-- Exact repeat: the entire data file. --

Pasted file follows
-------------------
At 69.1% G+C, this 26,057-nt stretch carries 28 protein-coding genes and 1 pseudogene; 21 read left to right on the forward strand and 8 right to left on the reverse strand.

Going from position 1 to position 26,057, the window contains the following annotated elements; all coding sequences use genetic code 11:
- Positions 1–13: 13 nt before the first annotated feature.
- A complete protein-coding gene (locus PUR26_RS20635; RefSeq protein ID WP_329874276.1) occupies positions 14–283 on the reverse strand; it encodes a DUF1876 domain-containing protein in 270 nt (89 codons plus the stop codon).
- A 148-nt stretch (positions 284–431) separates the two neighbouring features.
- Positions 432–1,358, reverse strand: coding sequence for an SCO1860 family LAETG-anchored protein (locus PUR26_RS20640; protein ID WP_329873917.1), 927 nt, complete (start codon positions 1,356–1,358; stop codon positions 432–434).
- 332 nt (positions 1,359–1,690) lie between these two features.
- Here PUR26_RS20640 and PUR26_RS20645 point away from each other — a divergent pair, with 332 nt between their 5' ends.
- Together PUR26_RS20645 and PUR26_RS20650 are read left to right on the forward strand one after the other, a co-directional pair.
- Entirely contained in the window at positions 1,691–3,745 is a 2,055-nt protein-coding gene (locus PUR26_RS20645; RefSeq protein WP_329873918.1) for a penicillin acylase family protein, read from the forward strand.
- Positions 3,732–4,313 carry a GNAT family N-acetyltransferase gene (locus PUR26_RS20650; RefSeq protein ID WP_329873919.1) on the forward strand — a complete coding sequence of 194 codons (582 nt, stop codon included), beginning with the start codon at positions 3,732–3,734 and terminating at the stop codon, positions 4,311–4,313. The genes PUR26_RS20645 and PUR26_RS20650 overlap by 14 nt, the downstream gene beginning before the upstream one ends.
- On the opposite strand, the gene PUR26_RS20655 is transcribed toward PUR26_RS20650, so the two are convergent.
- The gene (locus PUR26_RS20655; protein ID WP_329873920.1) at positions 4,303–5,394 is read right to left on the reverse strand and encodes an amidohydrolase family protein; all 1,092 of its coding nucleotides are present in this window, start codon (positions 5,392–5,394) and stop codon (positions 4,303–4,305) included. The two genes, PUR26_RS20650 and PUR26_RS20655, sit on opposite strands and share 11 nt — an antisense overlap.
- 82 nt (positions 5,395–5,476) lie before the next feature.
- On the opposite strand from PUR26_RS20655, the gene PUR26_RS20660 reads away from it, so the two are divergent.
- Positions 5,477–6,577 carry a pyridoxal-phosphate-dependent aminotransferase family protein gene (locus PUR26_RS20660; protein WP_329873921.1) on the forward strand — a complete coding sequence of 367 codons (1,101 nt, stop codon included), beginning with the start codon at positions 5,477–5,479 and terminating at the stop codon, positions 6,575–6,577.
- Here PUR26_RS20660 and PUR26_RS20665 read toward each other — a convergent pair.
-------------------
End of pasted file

At 69.1% G+C, this 26,057-nt stretch carries 28 protein-coding genes and 1 pseudogene; 21 read left to right on the forward strand and 8 right to left on the reverse strand.

Going from position 1 to position 26,057, the window contains the following annotated elements; all coding sequences use genetic code 11:
- Positions 1–13: 13 nt before the first annotated feature.
- A complete protein-coding gene (locus PUR26_RS20635; RefSeq protein ID WP_329874276.1) occupies positions 14–283 on the reverse strand; it encodes a DUF1876 domain-containing protein in 270 nt (89 codons plus the stop codon).
- A 148-nt stretch (positions 284–431) separates the two neighbouring features.
- Positions 432–1,358, reverse strand: coding sequence for an SCO1860 family LAETG-anchored protein (locus PUR26_RS20640; protein ID WP_329873917.1), 927 nt, complete (start codon positions 1,356–1,358; stop codon positions 432–434).
- 332 nt (positions 1,359–1,690) lie between these two features.
- Here PUR26_RS20640 and PUR26_RS20645 point away from each other — a divergent pair, with 332 nt between their 5' ends.
- Together PUR26_RS20645 and PUR26_RS20650 are read left to right on the forward strand one after the other, a co-directional pair.
- Entirely contained in the window at positions 1,691–3,745 is a 2,055-nt protein-coding gene (locus PUR26_RS20645; RefSeq protein WP_329873918.1) for a penicillin acylase family protein, read from the forward strand.
- Positions 3,732–4,313 carry a GNAT family N-acetyltransferase gene (locus PUR26_RS20650; RefSeq protein ID WP_329873919.1) on the forward strand — a complete coding sequence of 194 codons (582 nt, stop codon included), beginning with the start codon at positions 3,732–3,734 and terminating at the stop codon, positions 4,311–4,313. The genes PUR26_RS20645 and PUR26_RS20650 overlap by 14 nt, the downstream gene beginning before the upstream one ends.
- On the opposite strand, the gene PUR26_RS20655 is transcribed toward PUR26_RS20650, so the two are convergent.
- The gene (locus PUR26_RS20655; protein ID WP_329873920.1) at positions 4,303–5,394 is read right to left on the reverse strand and encodes an amidohydrolase family protein; all 1,092 of its coding nucleotides are present in this window, start codon (positions 5,392–5,394) and stop codon (positions 4,303–4,305) included. The two genes, PUR26_RS20650 and PUR26_RS20655, sit on opposite strands and share 11 nt — an antisense overlap.
- 82 nt (positions 5,395–5,476) lie before the next feature.
- On the opposite strand from PUR26_RS20655, the gene PUR26_RS20660 reads away from it, so the two are divergent.
- Positions 5,477–6,577 carry a pyridoxal-phosphate-dependent aminotransferase family protein gene (locus PUR26_RS20660; protein WP_329873921.1) on the forward strand — a complete coding sequence of 367 codons (1,101 nt, stop codon included), beginning with the start codon at positions 5,477–5,479 and terminating at the stop codon, positions 6,575–6,577.
- Here PUR26_RS20660 and PUR26_RS20665 read toward each other — a convergent pair.